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Tim Gautreaux

Author of The Clearing

17+ Works 1,467 Members 52 Reviews 6 Favorited

About the Author

Image credit: Lemuria Books

Works by Tim Gautreaux

Associated Works

The Best American Short Stories 1999 (1999) — Contributor — 455 copies
The Best American Short Stories 1998 (1998) — Contributor — 404 copies, 2 reviews
The Best American Short Stories 2000 (2000) — Contributor — 397 copies, 2 reviews
The Best American Short Stories 1997 (1997) — Contributor — 337 copies, 1 review
The Best American Short Stories 1992 (1992) — Contributor — 225 copies, 3 reviews
New Stories from the South 2007: The Year's Best (2007) — Contributor — 55 copies, 1 review
Novel Voices (2003) — Contributor — 55 copies
New Stories from the South 2000: The Year's Best (2000) — Contributor — 53 copies, 1 review
New Stories from the South 1998: The Year's Best (1998) — Contributor — 39 copies
New Stories from the South 2010: The Year's Best (2010) — Contributor — 39 copies
New Stories from the South: The Year's Best, 1997 (1997) — Contributor — 34 copies
New Stories from the South: The Year's Best, 1995 (1995) — Contributor — 34 copies
Birds in the Hand: Fiction and Poetry about Birds (2004) — Contributor — 33 copies, 1 review
New Stories from the South 2004: The Year's Best (2004) — Preface — 33 copies
New Stories from the South: The Year's Best, 1996 (1996) — Contributor — 33 copies
A Few Thousand Words About Love (1998) — Contributor — 22 copies
Stories from the Blue Moon Café III (2004) — Contributor — 19 copies, 1 review
Conversations with Tim Gautreaux (2012) — Associated Name — 4 copies


Common Knowledge



I liked Sam's background and his occasional use of Cajun French, and I really liked the descriptions of music and the steamboat travel. Overall the story felt realistic, not like a fairy tale. I did feel it dragged a bit in places, but that could have been me being impatient with some of the description.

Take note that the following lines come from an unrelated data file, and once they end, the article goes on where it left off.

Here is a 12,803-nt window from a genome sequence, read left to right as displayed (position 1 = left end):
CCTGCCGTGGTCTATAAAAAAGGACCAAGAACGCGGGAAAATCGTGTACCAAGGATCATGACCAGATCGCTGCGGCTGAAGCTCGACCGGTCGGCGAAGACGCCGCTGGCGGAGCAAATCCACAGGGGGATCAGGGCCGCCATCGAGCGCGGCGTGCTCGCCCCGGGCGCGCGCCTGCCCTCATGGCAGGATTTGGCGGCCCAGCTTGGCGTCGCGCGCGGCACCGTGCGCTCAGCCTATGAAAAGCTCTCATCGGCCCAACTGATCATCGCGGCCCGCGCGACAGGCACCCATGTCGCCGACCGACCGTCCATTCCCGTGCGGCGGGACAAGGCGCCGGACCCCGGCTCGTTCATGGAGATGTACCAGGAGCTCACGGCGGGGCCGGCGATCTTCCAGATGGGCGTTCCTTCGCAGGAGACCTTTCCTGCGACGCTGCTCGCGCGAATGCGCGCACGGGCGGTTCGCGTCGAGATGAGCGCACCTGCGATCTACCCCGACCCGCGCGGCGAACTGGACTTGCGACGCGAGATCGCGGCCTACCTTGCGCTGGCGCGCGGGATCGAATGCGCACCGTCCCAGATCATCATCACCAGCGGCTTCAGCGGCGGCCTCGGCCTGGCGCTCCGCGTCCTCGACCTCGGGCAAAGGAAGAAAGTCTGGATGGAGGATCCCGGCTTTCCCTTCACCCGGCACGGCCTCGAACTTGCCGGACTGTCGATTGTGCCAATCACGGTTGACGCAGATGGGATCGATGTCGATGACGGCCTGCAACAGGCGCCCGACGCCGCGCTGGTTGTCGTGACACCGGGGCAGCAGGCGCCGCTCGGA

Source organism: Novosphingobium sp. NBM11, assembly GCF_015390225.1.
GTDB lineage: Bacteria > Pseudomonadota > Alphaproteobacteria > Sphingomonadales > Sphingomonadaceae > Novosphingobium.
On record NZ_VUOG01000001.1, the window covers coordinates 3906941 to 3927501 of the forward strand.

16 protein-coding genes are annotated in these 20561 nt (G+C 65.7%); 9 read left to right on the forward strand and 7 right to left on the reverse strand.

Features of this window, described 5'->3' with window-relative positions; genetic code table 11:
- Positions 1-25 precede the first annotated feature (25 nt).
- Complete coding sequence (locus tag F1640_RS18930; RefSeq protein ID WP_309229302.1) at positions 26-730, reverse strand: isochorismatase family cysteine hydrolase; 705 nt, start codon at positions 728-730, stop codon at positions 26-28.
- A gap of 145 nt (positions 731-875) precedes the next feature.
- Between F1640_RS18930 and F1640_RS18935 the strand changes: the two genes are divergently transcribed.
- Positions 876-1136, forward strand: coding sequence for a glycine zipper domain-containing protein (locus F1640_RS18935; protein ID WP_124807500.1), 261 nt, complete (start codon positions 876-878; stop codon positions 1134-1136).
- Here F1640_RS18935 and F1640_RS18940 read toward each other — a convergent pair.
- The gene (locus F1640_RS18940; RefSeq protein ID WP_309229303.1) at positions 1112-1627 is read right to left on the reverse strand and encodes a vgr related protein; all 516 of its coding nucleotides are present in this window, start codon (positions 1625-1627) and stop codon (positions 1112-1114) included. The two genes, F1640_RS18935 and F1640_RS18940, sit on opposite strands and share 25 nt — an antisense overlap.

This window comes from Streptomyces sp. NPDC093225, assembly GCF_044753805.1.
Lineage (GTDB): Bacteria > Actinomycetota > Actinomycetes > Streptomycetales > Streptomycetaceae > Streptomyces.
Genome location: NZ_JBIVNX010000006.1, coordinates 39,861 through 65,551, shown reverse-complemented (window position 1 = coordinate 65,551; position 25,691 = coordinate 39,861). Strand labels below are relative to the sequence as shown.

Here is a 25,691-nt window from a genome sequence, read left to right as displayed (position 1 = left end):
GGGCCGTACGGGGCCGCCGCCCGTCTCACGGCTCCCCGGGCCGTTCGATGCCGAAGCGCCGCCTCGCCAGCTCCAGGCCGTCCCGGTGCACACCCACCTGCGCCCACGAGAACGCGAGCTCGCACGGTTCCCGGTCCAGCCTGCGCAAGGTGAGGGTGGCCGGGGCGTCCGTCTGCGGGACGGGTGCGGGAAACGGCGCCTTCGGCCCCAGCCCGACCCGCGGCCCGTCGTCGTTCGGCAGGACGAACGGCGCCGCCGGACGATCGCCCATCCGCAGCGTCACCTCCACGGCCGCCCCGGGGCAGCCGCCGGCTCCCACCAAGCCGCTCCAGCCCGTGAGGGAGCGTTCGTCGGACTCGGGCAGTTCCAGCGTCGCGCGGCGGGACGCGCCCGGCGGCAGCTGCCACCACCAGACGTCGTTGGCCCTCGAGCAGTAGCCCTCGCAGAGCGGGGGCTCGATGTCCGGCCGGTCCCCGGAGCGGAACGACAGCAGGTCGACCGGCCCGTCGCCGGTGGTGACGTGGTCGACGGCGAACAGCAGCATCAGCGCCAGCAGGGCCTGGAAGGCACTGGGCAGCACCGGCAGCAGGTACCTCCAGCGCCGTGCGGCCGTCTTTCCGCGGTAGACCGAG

rabbitprincess | 20 other reviews | Jul 2, 2024 |
I loved these stories! The characters are really well drawn, and they are funny. The stories are just on the edge of being too weird, but have that rollicking quality like you find in Confederacy of Dunces. The book is really funny, the writing is great, and the ideas behind the stories are really original and varied. Loved this book.
ethanw | 3 other reviews | Dec 27, 2023 |
If you like short stories this is a fine collection from a very talented writer.
Most take place in the south, and are about people down on their luck, or completely out of luck.
zmagic69 | 3 other reviews | Mar 31, 2023 |
In the 1920’s during Prohibition, protagonist Randolph Aldridge, son of a Pennsylvania lumber baron, travels to Louisiana to find his elder brother, Byron, and manage one of his father’s sawmills. Randolph takes the train to Nimbus, an isolated logging town, where Byron functions as the arm of the law. Byron is estranged from his family after returning from his service in WWI, where he has suffered psychological trauma. The sawmill hands work hard, drink hard, and fight hard, often leading to violent confrontations. A mafia boss controls the local saloon and brothels, which adds to the violence.

The setting is vividly described. The writing is atmospheric and evokes a strong sense of the Louisiana swamps. The characters are particularly well-drawn. The relationship between the brothers is key. Byron has withdrawn to the edges of civilization and Randolph wants to help him reconnect with life. During his melancholy moods, Byron plays a series of sad songs on the Victrola. Randolph cares deeply for his brother, eventually making a significant sacrifice. The supporting characters are believable and given enough backstory to picture them as part of this small remote community. Even the blind horse has a unique personality.

I particularly enjoyed the writing style in passages such as: “Ella appeared in the doorway and leaned against the frame, looking at her brother-in-law. After a while she placed a finger below a dry blue eye. At first Randolph didn’t understand, but then he turned and saw that Byron was crying, his lips formed carefully around each note of the song issuing thin and one-dimensional from the mahogany cabinet. Randolph sat as still as wood, his lips parted, his disbelieving breath coming lightly between his lips. Out in the mill yard, rain began to fall, and the house shook as the blind horse bumped its head against the porch post.”

This book strikes a satisfying balance between character and plot. It is dark and violent but contains offsetting elements of decency and redemption. It features many voices, such as the northern outsiders, Cajuns, Creoles, African Americans, and Italians. It gets the reader thinking about how violence impacts people and nature. I am impressed by the author’s craftsmanship.
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Castlelass | 9 other reviews | Oct 30, 2022 |



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